I dreamed about you again last night. We are laughing; you are funny, smiling, alive. And then I wake up and realise in the darkness of the room that the reason I dream of you is because you are gone.
We haven’t been friends for that long in the grand scheme of things. Not for us the ‘in-jokes’ of the playground, shared youth, or drunken teenage holidays. We are grown ups, mothers, when we meet for the first time.
You live at the end of my road and yet the first time we say hello is when I recognise your car outside the nursery five miles away. The little white Audi with a company number plate. As we talk our boys grab one another and laugh and we realise that they are the ones that the other is always talking about. They are buddies. ‘Little Learners’ in nursery parlance and completely loony in each other’s company.
And once we’ve met each other for the first time, we seem to see each other all the time. I am admiring your vintage-style engagement ring and you tell me about your New Year’s Eve wedding plans.
Then you’re back from your honeymoon and we’re talking again and swapping stories of our shared wish to escape our corporate lives and you cheer me on so I take the plunge and you’re not far behind. We drink tea in your kitchen out of bone china cups that are not ‘crazed’ because you know how to spot a good one and this becomes the strength of your business and soon you are hiring out china to the BA Concorde Lounge for the Queen’s Jubilee and I am excited that you’ve bagged a big one and you are laughing at the strangeness of it all.
Then I’m trying to figure out Twitter and you sit down and teach me because you were taught by a friend who is a dentist and we laugh that I’m from IT and yet bloody clueless about this thing and then I walk you through LinkedIn and we are evens, but you have the nicer teeth and can refer me to your friend.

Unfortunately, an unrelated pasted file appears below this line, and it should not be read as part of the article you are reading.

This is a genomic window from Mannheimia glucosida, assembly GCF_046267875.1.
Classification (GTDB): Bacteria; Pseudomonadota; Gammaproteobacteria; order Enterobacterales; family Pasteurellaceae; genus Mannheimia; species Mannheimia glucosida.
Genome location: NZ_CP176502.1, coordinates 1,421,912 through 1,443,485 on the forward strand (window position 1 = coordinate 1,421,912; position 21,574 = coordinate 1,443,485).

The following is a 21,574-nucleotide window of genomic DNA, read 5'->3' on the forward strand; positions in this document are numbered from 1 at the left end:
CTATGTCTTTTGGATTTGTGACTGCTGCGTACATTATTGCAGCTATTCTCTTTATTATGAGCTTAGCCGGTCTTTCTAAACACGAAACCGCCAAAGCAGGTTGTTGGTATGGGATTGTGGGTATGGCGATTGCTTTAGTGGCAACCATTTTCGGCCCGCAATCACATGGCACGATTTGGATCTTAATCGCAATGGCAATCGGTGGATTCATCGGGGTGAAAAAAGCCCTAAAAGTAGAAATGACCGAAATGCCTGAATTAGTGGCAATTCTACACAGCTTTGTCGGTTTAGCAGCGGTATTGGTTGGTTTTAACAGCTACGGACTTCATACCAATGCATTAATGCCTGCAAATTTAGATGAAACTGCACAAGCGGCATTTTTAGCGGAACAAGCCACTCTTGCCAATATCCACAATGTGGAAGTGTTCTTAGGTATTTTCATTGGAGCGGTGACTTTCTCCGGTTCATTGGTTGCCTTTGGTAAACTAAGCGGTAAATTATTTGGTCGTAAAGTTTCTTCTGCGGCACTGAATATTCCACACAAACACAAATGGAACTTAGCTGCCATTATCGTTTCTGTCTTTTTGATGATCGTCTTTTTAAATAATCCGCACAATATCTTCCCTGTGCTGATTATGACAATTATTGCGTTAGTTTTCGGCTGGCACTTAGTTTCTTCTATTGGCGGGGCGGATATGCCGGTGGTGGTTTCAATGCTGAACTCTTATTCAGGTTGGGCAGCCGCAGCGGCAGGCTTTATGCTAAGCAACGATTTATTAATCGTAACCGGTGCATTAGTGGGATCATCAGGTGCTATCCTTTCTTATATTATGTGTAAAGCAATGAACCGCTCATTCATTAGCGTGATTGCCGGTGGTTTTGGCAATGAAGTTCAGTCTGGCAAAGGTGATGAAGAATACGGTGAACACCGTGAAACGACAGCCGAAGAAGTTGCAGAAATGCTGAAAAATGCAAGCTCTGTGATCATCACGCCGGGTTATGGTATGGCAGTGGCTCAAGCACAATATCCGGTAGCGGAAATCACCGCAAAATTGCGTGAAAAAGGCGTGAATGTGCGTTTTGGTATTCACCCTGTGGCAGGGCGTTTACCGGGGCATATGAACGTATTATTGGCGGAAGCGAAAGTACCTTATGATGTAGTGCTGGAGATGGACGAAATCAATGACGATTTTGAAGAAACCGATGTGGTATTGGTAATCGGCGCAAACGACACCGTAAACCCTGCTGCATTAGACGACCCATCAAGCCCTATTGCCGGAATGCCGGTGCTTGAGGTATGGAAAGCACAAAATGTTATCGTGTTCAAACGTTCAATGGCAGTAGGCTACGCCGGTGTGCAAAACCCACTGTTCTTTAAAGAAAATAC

And then there’s the party between Christmas and New Year when you introduce me and my husband to your friends and you welcome us with champagne, then feed us red wine and cheese that your dad has sent to you, but the cheese doesn’t work as a means to prevent drunkenness and then we are bellowing out Rod Stewart songs and the children are embarrassed and my husband has to look after us all (including my son who shut his finger in a door) and I forget my handbag and have to sheepishly return to reclaim it. And I am mortified but you are generous enough to say “it’s not a problem, we were all a bit drunk”.
And there’s more tea and garden centre lunches and visits to soft play where our boys race around until they sweat and their hair smells so good and their cheeks flush as if slapped. They are Spiderman and Superman, Lightning McQueen and Mater, Thor and Captain America. We drink over-priced coffee and don’t mind the expense for our boys are exhausted and we’ve had time to chat.
You join a team of great women to walk the Moonwalk and arrange events for the village that raise huge sums of money and at no point do you say ‘poor me’ because you have had cancer.
Then I’m out for a run and your husband’s Porsche whips round the corner and I see you before you see me because I have run these country roads for years and know to keep the volume on my iPod way down low so I can hear the roar of an engine and you go home and tell your husband that I was ‘bloody running towards you’ and he agrees I was on the right side of the road but mental to be on that windy stretch.
And we go to a barn dance and you’re both using a Welsh accent and making me double-up with laughter because you’re singing a Goldie Lookin Chain song and my friend thinks you’re actually Welsh, and the barn dance ends too soon so we buy more wine and head back to yours and before I know it you’re both walking me the 200m home just to make sure I get back ok, and in the morning my husband wants to know why there’s a broken wine glass in the bin. It’s your ‘one for the road’.
We talk about school and the handful our boys will be together. It snows and snows, and our husbands are pulling the boys up the lane on sledges. We are side by side in your kitchen of vintage china and family photographs and you talk about your husband and how you are glad he is here with his son and can ‘do these kind of things’. You take photos and videos and borrow my wellies which is a mistake because a foot out of the door means you’re fair game and a snowball is shoved down your back.
For a week your boy rides with mine to pre-school and every morning you kiss him goodbye with both hands clasped to his face and tell him you love him. And you say ‘thank you’ when you don’t need to and take the time to match your headscarf to the rest of your outfit and we drink ludicrously strong coffee that makes my head swim. And the last time I see you we don’t hug but embrace.
And we knew it might come but it happened so quickly, we are stopped in mid sentence, my beautiful friend.
Dedicated to the memory of the beautiful Belinda Harding-Perry